The Future of Remote Healthcare: A Digital Transformation in US Health Systems
Oct 9, 2023
The healthcare landscape is undergoing a significant transformation, driven by the rapid advancement of technology and the increasing demand for remote healthcare services. This shift is particularly evident in the United States, where health systems are leveraging data to expand their physical footprint into the digital realm. Over the next five years, we can expect this trend to continue, reshaping the way healthcare is delivered and experienced.
The Rise of Remote Healthcare
The COVID-19 pandemic has served as a catalyst for the adoption of remote healthcare, also known as telemedicine or telehealth. This mode of healthcare delivery has proven to be more than just a digital replica of in-person care. When used appropriately, it improves patient health outcomes, reduces costs, and makes care more equitable and accessible.
The future of healthcare is likely to be a hybrid model, where patients receive a mix of virtual and in-person care. This shift could alleviate some of the major challenges in the U.S. healthcare system, such as the shortage of primary care clinicians.
Data-Driven Digital Transformation
Data plays a crucial role in this digital transformation. Health systems are increasingly viewing digital capabilities as a path to fundamentally transform their relationship with consumers. Most are aiming to achieve better patient experiences (92%) as the top desired outcome from digital transformation.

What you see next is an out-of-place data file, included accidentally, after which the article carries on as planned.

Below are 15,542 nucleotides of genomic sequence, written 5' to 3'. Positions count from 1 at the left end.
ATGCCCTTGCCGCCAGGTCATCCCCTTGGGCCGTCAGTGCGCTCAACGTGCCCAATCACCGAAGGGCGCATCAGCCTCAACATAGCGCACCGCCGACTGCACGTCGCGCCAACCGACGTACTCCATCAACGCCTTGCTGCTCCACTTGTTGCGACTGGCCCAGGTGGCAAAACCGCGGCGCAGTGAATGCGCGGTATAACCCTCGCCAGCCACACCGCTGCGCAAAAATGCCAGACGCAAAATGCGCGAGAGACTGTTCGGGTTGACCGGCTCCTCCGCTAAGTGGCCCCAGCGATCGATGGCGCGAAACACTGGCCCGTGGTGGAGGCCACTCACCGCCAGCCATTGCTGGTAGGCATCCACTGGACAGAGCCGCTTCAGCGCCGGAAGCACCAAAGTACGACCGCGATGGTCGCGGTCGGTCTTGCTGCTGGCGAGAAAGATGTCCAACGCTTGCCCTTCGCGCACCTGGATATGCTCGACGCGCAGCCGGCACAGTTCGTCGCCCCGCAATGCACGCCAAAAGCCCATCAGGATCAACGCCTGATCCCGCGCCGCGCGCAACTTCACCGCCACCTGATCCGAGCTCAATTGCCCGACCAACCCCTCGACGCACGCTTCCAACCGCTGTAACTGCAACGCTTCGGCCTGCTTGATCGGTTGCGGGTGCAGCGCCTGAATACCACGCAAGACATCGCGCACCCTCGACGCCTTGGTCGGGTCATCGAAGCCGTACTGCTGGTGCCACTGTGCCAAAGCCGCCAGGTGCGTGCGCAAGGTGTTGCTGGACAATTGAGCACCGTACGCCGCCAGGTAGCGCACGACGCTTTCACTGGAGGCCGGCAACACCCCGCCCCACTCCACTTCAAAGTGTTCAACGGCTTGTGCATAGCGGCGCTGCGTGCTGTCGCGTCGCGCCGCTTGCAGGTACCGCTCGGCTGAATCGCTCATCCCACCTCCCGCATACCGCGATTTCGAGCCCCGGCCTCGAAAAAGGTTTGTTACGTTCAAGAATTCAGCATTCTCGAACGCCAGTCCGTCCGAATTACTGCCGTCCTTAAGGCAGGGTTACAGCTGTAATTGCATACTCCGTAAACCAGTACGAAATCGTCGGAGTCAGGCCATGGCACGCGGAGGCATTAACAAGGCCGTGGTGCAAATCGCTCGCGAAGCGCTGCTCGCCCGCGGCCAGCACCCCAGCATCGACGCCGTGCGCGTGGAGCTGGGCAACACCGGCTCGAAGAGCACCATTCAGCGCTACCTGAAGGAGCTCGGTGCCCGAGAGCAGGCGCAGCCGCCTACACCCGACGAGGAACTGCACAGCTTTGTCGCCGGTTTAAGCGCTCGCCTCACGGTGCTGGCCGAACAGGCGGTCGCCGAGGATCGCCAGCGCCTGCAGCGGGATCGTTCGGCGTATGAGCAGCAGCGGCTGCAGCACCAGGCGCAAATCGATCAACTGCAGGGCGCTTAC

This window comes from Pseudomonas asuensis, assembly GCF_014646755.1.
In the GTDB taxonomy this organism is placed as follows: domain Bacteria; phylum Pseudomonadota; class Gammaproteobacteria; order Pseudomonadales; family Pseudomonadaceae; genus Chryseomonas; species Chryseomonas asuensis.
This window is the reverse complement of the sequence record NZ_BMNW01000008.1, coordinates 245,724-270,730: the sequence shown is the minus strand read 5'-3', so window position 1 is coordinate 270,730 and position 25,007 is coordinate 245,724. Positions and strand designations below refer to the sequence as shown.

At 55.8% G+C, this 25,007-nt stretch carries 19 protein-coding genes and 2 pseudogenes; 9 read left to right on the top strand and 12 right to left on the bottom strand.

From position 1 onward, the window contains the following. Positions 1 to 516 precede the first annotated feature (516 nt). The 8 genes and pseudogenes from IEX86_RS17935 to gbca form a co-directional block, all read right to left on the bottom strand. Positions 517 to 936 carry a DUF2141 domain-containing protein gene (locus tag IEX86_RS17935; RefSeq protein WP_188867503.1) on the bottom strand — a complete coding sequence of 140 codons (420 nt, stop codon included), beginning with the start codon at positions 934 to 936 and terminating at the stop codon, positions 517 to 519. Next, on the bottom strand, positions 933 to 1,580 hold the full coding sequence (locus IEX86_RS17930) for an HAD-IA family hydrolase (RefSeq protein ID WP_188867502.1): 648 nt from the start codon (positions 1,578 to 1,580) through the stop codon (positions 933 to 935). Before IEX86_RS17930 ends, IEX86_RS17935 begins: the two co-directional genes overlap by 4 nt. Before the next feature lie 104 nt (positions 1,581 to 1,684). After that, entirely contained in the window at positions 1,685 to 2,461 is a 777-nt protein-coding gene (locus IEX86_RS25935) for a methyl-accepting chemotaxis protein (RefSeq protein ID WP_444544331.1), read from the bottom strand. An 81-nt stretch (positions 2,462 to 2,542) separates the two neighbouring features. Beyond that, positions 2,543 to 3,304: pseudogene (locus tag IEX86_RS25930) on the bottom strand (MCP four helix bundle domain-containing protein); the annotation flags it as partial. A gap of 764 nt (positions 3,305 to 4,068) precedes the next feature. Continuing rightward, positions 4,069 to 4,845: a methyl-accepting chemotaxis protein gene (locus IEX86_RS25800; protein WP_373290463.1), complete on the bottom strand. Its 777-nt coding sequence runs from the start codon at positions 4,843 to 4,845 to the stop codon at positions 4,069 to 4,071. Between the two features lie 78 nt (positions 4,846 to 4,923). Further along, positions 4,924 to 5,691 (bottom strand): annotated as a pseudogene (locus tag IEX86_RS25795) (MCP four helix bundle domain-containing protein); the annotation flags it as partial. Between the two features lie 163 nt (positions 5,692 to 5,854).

Healthcare organizations are investing in data interoperability and setting key performance indicators (KPIs) as top priorities over the next few years. By pivoting from individual point solutions to a platform approach, health systems can connect data in a way that enables care teams to gain insights, take action, and collaborate across a patient’s care journey.
The Role of Artificial Intelligence (AI)
Artificial Intelligence (AI), particularly generative AI, will be instrumental in this transformation. Generative AI can democratize access to other transformative AI applications, making it easier to implement and interpret results and generate personalized recommendations. It can create synthetic data that can be used to train medical AI algorithms without compromising patient privacy or where there simply isn’t enough relevant real-world data.
Generative AI-powered chatbots and virtual assistants can also help remotely monitor the patient’s condition, especially in the case of high-risk patients (seniors, children, and those suffering from multiple chronic diseases or complicated health conditions). This application of generative AI in remote monitoring can lead to improved patient outcomes and more efficient use of healthcare resources.
A recent HIMSS Market Intelligence report found that 81% of healthcare organizations expect to see a greater investment in telehealth solutions over the next 2-3 years. As we look ahead, it’s clear that the digital transformation journey is longer than initially expected as the opportunities and definition of digital transformation expand.
In conclusion, the future of remote healthcare in the U.S. is promising. As health systems continue to leverage data and technology to expand their digital footprint, we can expect to see improvements in patient experience, operational efficiency, and overall quality of care. The next five years will be an exciting time for healthcare innovation.